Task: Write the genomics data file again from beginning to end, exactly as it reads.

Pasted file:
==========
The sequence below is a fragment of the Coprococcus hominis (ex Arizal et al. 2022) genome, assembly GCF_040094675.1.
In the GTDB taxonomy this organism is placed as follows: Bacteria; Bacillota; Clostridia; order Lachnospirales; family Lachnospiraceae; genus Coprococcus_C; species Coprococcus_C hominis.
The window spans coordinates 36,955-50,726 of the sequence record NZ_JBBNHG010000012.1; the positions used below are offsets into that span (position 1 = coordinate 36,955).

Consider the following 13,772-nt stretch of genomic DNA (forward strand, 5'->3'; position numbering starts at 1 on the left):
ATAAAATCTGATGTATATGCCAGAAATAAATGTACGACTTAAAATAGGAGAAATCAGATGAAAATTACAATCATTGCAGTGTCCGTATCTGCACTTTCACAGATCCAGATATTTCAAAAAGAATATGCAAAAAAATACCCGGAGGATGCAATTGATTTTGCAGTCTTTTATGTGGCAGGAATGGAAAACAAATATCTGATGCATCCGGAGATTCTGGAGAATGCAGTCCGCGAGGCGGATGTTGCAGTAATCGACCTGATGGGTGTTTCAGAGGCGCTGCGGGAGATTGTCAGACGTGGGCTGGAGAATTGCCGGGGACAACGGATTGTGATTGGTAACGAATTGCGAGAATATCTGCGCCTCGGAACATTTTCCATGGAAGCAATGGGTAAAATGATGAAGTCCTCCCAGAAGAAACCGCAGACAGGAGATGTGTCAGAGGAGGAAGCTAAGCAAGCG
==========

The sequence below is a fragment of the Coprococcus hominis (ex Arizal et al. 2022) genome, assembly GCF_040094675.1.
In the GTDB taxonomy this organism is placed as follows: Bacteria; Bacillota; Clostridia; order Lachnospirales; family Lachnospiraceae; genus Coprococcus_C; species Coprococcus_C hominis.
The window spans coordinates 36,955-50,726 of the sequence record NZ_JBBNHG010000012.1; the positions used below are offsets into that span (position 1 = coordinate 36,955).

Consider the following 13,772-nt stretch of genomic DNA (forward strand, 5'->3'; position numbering starts at 1 on the left):
ATAAAATCTGATGTATATGCCAGAAATAAATGTACGACTTAAAATAGGAGAAATCAGATGAAAATTACAATCATTGCAGTGTCCGTATCTGCACTTTCACAGATCCAGATATTTCAAAAAGAATATGCAAAAAAATACCCGGAGGATGCAATTGATTTTGCAGTCTTTTATGTGGCAGGAATGGAAAACAAATATCTGATGCATCCGGAGATTCTGGAGAATGCAGTCCGCGAGGCGGATGTTGCAGTAATCGACCTGATGGGTGTTTCAGAGGCGCTGCGGGAGATTGTCAGACGTGGGCTGGAGAATTGCCGGGGACAACGGATTGTGATTGGTAACGAATTGCGAGAATATCTGCGCCTCGGAACATTTTCCATGGAAGCAATGGGTAAAATGATGAAGTCCTCCCAGAAGAAACCGCAGACAGGAGATGTGTCAGAGGAGGAAGCTAAGCAAGCG